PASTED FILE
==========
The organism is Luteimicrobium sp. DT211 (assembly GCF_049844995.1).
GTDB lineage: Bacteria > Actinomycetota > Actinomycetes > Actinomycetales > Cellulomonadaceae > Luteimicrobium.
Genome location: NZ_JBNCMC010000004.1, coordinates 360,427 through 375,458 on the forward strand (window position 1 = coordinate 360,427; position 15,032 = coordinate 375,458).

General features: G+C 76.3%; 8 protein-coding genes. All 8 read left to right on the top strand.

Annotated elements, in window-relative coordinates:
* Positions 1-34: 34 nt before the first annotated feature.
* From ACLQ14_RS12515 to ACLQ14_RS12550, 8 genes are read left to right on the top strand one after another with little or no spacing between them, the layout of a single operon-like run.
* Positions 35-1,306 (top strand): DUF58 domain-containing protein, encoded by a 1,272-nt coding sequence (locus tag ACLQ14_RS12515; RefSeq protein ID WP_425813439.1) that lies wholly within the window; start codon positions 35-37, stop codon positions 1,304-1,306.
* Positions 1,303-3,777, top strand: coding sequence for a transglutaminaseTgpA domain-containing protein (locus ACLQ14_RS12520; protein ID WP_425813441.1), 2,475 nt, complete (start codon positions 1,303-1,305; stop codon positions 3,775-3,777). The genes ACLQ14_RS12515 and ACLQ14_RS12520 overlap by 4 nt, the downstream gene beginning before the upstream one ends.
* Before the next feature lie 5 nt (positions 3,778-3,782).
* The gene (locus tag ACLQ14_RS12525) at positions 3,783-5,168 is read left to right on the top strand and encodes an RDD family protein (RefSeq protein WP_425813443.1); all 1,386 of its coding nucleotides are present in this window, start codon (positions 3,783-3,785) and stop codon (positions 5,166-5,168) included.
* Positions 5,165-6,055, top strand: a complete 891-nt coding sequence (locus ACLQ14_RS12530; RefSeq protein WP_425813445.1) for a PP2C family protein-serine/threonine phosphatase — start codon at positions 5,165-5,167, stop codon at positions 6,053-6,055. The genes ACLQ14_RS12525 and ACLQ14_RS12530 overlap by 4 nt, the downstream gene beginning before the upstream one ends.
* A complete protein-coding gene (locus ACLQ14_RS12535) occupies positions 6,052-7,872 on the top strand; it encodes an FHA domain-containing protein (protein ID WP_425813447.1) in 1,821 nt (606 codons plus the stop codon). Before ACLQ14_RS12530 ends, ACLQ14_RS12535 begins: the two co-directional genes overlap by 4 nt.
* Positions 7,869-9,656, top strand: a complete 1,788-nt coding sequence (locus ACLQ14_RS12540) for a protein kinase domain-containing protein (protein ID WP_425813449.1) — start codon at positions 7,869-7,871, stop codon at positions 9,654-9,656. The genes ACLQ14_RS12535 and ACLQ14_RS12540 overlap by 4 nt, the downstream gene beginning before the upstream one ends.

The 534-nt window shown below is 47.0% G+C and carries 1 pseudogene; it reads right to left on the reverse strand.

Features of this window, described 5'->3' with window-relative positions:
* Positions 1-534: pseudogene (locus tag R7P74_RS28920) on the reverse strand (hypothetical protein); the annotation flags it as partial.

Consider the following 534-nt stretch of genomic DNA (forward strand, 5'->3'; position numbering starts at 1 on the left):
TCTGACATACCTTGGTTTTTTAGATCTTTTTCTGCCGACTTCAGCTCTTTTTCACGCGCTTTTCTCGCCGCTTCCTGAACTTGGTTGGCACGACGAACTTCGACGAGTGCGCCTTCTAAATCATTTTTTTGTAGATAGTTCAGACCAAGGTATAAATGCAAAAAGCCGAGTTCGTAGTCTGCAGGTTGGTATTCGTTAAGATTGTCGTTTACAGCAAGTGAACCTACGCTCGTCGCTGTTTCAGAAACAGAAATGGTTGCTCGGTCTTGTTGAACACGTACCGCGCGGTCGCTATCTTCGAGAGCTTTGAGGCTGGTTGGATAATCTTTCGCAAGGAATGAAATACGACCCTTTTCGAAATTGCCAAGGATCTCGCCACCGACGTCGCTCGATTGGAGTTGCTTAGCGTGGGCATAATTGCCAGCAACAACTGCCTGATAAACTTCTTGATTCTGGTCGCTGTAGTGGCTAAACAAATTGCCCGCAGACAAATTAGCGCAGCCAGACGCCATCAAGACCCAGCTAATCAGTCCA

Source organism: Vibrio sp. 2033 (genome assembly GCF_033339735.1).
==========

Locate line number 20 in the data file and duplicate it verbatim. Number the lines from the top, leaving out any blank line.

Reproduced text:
Source organism: Vibrio sp. 2033 (genome assembly GCF_033339735.1).